For months, pollsters correctly predicted that the U.S. presidential race would be close and by the morning of election day they were nearly unanimous in handing Barack Obama his victory.
But polls can be deceiving. Just ask the people of Alberta who were told in the week before they marked their ballots last April that the Wildrose party had a six– to 10-point lead – and then watched as the Progressive Conservatives won a majority.
Still, experts say, the recent survey trends in the United States were so clear and consistent in Mr. Obama’s favour that it would have been nothing short of astonishing if Mitt Romney, the Republican, had managed to prove them wrong. So even if the final decision came late in the evening, it was far from a surprise. The pollsters got it right.
Ronald Rapoport, a professor of American politics who studies public opinion at the College of William and Mary in Virginia, said even though the divide between the two candidates in every poll was small and most were within the margin of error, the combination of multiple poll results was far more conclusive.
“The findings of consistency in those [surveys] certainly would lead you to expect a very likely win for Obama,” he said. There were routes to a Romney victory, said Dr. Rapoport, but the Republicans needed to have things break so perfectly that the chances of a GOP win were severely limited.
A tracking model of national and statewide polling created for the Huffington Post by Simon Jackman of Stanford University suggested Tuesday that Mr. Obama had a 91 per cent chance of defeating Mr. Romney in the bid for his country’s top job.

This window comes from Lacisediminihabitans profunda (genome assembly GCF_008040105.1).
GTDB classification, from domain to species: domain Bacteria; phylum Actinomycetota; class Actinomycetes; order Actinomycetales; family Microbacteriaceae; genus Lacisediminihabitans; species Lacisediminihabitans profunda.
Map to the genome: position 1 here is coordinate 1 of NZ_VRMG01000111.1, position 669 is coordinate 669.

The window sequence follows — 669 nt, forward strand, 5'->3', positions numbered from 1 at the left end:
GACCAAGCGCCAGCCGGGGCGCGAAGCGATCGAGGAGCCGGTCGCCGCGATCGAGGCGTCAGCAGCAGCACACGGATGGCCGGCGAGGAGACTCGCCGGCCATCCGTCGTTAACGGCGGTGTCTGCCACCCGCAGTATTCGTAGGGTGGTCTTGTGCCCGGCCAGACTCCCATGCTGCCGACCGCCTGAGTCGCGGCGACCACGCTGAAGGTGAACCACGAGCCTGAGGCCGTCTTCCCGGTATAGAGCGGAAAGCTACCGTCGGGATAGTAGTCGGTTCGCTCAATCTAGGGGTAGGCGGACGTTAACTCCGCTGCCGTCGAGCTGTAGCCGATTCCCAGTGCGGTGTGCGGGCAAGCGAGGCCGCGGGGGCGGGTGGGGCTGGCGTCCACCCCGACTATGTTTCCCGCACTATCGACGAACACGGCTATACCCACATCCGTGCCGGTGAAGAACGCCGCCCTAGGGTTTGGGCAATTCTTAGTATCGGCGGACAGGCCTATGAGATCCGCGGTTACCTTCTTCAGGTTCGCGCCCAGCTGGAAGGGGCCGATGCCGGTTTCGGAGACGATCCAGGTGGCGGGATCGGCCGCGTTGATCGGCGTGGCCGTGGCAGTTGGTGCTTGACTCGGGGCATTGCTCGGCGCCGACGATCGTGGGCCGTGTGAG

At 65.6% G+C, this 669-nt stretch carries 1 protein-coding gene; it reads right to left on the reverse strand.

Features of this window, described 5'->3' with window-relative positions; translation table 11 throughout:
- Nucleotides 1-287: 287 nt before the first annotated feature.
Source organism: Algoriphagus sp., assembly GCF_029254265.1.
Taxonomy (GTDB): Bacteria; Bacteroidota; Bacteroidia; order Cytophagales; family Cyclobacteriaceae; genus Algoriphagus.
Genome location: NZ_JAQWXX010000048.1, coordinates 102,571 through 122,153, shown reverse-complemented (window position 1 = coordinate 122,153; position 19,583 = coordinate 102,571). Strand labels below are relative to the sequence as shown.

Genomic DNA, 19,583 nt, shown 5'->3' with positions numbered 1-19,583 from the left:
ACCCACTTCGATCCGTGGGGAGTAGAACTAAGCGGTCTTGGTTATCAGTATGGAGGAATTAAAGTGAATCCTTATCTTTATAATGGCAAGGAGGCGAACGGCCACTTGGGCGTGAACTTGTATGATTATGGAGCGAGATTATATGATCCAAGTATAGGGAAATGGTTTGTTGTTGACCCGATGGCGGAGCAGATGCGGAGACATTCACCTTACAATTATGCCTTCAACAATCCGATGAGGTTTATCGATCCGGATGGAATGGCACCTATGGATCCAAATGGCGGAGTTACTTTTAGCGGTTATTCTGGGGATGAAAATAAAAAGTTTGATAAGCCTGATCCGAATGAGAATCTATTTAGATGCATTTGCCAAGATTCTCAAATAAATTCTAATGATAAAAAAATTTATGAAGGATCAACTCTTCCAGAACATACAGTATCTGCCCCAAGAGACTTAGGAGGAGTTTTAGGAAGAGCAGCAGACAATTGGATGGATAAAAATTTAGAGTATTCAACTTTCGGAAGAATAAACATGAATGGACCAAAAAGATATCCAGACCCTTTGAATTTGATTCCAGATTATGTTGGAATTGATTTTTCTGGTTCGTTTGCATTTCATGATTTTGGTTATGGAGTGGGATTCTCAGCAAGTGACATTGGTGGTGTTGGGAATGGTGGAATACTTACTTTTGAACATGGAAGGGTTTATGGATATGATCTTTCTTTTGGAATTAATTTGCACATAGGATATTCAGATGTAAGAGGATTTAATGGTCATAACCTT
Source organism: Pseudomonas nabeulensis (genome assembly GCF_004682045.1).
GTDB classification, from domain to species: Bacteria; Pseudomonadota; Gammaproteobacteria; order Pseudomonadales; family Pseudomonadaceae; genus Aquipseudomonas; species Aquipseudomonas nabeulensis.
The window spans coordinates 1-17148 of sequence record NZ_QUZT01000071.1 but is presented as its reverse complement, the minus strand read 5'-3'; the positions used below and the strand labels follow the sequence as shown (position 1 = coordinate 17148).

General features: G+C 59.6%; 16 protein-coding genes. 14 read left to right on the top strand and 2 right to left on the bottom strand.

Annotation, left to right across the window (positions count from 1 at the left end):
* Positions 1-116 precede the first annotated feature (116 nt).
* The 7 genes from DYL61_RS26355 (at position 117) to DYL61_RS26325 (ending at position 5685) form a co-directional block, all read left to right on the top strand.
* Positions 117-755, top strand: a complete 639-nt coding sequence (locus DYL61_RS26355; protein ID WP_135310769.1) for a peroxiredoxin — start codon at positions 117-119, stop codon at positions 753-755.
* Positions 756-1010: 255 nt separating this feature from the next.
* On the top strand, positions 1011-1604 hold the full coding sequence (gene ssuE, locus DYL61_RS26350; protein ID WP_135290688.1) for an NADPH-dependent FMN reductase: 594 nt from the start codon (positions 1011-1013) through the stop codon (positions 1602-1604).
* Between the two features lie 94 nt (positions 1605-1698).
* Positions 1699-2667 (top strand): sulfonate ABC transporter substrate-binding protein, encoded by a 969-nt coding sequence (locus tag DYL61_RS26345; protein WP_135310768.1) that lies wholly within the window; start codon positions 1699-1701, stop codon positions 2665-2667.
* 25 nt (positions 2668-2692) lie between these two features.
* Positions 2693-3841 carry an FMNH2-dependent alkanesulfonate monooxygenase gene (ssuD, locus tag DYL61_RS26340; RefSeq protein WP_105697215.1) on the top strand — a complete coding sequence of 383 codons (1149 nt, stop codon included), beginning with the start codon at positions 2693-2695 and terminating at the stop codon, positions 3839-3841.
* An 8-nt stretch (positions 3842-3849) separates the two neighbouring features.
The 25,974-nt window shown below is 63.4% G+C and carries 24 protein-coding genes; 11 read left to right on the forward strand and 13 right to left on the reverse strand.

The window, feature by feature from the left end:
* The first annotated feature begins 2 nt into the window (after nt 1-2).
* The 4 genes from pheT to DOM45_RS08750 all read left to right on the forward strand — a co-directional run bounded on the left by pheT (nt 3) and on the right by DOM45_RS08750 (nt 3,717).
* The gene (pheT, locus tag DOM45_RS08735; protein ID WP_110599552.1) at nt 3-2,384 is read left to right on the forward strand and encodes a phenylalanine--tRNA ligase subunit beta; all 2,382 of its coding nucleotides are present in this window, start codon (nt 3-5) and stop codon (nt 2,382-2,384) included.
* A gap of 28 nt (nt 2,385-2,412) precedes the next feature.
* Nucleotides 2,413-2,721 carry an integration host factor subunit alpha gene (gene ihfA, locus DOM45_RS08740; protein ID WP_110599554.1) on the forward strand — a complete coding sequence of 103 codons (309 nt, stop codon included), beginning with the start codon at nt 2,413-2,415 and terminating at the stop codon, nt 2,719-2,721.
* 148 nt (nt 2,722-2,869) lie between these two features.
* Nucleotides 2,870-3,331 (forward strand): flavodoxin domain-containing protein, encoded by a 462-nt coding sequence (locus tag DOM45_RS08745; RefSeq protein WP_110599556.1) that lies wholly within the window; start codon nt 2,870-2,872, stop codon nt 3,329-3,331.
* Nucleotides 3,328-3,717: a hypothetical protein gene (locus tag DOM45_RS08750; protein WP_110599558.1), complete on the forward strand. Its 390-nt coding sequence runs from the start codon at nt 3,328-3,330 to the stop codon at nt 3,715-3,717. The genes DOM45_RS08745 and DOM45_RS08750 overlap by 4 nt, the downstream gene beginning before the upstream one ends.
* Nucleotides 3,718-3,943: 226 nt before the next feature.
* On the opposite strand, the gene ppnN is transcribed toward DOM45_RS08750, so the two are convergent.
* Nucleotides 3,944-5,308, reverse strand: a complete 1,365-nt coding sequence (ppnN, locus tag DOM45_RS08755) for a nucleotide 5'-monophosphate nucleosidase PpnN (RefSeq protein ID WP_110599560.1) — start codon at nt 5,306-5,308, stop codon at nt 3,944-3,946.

Nate Silver, the political numbers cruncher at the New York Times who accurately forecast the results in 49 of 50 states in 2008, aggregated a range of polling results to come up with the same odds.
And eight out of 12 major surveys conducted since Thursday of last week gave the edge to the incumbent president with two suggesting the candidates were tied. Only Rasmussen Reports and Gallup put Mr. Romney ahead – and not by very much.
Even at the state level – a better indicator of strength in the U.S. system than the overall measure of popular support – Mr. Obama was predicted to win key battlegrounds.
Richard Johnston, who holds the Canada research chair in public opinion at the University of British Columbia, says different polling firms have different methods, but people who aggregate polls like Mr. Silver and Mr. Jackman are able to weed out technological biases.
Since polling became a big part of elections, he said, the averages of polls conducted in the final week of a campaign have been very close to correct – and the closer to election day, the better the results. The polling industry would have had to be off by more than two points for Mr. Obama to lose, said Mr. Johnston.
“We haven’t seen the industry be that far off in an election as close as this one over the last 50 years.”